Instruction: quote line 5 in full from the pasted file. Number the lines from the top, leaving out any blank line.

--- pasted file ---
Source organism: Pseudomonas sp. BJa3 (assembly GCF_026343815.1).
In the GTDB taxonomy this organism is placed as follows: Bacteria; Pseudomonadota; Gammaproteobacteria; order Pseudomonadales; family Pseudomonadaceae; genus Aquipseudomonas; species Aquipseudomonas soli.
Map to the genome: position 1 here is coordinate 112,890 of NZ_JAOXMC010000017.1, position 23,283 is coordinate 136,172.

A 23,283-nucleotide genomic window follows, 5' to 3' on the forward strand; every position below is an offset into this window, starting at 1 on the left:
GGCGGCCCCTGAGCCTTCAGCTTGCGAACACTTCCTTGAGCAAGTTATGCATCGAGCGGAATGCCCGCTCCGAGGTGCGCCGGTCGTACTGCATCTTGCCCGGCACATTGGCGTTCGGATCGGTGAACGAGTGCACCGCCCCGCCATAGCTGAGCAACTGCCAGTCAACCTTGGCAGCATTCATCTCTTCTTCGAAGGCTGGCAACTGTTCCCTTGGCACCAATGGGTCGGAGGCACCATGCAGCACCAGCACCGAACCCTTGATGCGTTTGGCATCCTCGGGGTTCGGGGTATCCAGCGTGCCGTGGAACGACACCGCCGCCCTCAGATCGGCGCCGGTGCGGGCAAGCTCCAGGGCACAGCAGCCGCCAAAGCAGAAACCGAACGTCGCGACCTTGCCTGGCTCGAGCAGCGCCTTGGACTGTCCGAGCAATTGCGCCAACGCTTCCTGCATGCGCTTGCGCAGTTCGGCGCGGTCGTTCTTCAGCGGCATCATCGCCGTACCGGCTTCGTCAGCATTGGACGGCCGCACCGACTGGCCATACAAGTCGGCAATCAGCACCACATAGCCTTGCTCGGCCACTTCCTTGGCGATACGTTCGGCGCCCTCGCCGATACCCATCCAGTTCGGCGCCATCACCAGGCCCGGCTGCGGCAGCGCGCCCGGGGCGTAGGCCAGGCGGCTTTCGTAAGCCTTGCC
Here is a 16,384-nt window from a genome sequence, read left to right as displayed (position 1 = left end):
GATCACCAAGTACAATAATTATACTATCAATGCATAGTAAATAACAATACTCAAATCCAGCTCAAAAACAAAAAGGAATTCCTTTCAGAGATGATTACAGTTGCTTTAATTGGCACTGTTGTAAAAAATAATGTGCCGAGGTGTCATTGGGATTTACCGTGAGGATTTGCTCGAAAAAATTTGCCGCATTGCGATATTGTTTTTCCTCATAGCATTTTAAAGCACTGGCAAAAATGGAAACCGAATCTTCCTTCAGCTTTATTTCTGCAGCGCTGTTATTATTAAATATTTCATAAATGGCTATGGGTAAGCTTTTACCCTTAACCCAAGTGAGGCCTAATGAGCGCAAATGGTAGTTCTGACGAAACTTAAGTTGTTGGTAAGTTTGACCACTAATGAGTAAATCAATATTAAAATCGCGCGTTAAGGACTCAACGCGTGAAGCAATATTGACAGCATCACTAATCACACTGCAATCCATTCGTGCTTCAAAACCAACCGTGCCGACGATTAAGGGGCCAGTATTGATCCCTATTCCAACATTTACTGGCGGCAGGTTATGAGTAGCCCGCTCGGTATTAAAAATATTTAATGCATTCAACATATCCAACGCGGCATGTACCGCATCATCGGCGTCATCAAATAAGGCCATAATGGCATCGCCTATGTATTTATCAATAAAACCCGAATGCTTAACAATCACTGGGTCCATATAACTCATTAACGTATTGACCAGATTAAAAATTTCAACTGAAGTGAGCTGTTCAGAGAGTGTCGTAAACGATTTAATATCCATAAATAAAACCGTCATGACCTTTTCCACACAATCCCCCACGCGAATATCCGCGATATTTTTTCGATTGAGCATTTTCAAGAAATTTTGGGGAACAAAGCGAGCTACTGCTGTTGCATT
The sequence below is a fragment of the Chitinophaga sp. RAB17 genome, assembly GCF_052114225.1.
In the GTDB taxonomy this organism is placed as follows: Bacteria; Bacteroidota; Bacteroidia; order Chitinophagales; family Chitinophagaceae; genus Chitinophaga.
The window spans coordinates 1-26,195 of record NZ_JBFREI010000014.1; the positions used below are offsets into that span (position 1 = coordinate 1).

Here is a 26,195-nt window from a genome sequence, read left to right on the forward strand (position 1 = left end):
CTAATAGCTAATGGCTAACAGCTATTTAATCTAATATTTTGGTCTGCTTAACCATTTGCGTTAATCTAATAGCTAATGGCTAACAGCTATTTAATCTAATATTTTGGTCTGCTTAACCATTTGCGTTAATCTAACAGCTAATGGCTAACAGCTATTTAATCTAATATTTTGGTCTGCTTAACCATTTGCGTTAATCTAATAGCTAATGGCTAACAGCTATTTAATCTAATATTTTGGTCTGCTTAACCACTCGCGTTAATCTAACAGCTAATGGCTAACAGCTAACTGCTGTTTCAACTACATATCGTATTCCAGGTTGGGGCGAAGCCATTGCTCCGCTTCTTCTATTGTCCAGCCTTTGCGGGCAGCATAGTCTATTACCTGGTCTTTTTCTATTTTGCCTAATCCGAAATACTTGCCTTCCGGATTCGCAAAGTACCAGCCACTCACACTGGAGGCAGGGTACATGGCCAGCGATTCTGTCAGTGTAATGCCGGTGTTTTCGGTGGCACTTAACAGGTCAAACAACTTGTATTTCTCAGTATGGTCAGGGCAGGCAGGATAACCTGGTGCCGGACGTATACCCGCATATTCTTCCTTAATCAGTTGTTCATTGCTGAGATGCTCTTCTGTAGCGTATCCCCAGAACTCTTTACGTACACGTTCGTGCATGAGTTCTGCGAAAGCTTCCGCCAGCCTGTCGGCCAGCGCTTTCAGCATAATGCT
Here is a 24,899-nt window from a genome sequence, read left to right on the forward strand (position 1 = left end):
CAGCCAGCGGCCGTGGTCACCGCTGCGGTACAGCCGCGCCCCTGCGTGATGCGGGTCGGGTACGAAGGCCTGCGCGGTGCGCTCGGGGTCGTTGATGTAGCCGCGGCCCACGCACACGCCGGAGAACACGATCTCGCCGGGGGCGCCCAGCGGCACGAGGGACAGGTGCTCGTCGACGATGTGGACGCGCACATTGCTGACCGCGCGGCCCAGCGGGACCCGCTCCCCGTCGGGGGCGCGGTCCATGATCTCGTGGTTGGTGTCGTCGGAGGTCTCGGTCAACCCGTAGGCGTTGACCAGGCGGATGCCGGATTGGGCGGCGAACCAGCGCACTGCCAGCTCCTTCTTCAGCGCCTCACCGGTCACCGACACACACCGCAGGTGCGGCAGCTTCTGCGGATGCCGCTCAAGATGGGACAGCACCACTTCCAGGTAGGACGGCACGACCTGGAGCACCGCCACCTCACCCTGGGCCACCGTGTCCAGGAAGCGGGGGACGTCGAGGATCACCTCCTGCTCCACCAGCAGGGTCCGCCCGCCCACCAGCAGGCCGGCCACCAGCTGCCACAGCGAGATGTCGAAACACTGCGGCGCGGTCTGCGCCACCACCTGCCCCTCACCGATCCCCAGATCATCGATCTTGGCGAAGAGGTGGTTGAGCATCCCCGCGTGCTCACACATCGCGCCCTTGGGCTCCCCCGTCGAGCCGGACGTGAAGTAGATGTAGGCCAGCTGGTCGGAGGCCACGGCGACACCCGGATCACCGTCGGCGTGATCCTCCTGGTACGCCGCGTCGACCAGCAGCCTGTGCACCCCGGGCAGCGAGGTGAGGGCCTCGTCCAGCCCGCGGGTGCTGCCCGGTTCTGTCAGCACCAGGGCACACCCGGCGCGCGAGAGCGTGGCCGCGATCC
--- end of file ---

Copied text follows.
GGCGGCCCCTGAGCCTTCAGCTTGCGAACACTTCCTTGAGCAAGTTATGCATCGAGCGGAATGCCCGCTCCGAGGTGCGCCGGTCGTACTGCATCTTGCCCGGCACATTGGCGTTCGGATCGGTGAACGAGTGCACCGCCCCGCCATAGCTGAGCAACTGCCAGTCAACCTTGGCAGCATTCATCTCTTCTTCGAAGGCTGGCAACTGTTCCCTTGGCACCAATGGGTCGGAGGCACCATGCAGCACCAGCACCGAACCCTTGATGCGTTTGGCATCCTCGGGGTTCGGGGTATCCAGCGTGCCGTGGAACGACACCGCCGCCCTCAGATCGGCGCCGGTGCGGGCAAGCTCCAGGGCACAGCAGCCGCCAAAGCAGAAACCGAACGTCGCGACCTTGCCTGGCTCGAGCAGCGCCTTGGACTGTCCGAGCAATTGCGCCAACGCTTCCTGCATGCGCTTGCGCAGTTCGGCGCGGTCGTTCTTCAGCGGCATCATCGCCGTACCGGCTTCGTCAGCATTGGACGGCCGCACCGACTGGCCATACAAGTCGGCAATCAGCACCACATAGCCTTGCTCGGCCACTTCCTTGGCGATACGTTCGGCGCCCTCGCCGATACCCATCCAGTTCGGCGCCATCACCAGGCCCGGCTGCGGCAGCGCGCCCGGGGCGTAGGCCAGGCGGCTTTCGTAAGCCTTGCC